Howdy, Stranger.

Excerpted from The Odyssey by Homer, translated by Robert Fagles ©1996:

Daydreaming so as he sat among the suitors,
he glimpsed Athena now
and straight to the porch he went, mortified
that a guest might still be standing at the doors.
Pausing beside her there, he clasped her right hand
and relieving her at once of her long bronze spear,
met her with winged words:  “Greetings, Stranger!
Here in our house you’ll find a royal welcome.
Have supper first, then tell us what you need.”

That’s a pattern that’s repeated over and over:  guests are greeted, fed, sometimes even bathed and clothed, and only after they’ve been well taken care of are they asked what they came for.

This would have been about the time Sodom was destroyed for Not Being Nice.  Ezekiel 16:49–50:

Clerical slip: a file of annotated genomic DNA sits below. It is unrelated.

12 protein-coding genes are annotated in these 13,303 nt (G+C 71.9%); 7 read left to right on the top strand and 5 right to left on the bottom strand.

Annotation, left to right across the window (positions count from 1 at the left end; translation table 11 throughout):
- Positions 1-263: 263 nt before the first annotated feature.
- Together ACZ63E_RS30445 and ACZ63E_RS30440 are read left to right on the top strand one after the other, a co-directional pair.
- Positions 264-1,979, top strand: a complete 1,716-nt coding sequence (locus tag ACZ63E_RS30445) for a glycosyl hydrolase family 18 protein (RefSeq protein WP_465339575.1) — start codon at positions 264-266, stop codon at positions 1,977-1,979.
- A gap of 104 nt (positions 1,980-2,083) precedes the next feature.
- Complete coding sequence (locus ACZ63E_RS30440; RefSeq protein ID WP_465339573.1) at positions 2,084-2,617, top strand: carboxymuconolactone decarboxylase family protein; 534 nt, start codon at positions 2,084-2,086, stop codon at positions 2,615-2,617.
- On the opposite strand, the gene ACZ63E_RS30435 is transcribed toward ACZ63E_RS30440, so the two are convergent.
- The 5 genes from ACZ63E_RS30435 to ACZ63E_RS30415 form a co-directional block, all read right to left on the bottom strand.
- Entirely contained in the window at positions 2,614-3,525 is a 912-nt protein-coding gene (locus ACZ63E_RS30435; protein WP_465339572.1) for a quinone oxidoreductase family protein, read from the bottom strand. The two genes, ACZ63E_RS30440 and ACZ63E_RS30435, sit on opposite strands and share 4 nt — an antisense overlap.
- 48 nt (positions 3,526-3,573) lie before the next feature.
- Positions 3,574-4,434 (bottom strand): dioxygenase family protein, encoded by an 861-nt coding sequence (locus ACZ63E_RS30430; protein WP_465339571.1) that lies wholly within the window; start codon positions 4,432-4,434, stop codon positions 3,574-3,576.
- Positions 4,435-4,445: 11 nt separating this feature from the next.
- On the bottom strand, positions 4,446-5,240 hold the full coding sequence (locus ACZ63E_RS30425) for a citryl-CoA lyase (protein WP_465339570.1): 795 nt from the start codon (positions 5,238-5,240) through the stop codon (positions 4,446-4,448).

Now this was the sin of your sister Sodom: She and her daughters were arrogant, overfed and unconcerned; they did not help the poor and needy. They were haughty… Therefore I did away with them, as you have seen.

So it’s hard to say that it was a more congenial time.  It’s just that hospitality was rigidly enforced.

One thought on “Howdy, Stranger.

  1. …visitors were maybe more appreciated because humanity was still relatively “new” and meeting people was unique and a pleasure… but the Christian ethos is one of the bigger myths with regard to how to treat a stranger… sure, the New Testament maybe asked for kinder treatment, but the Old Testament was still pretty harsh… and I think that its ethic are remember more …


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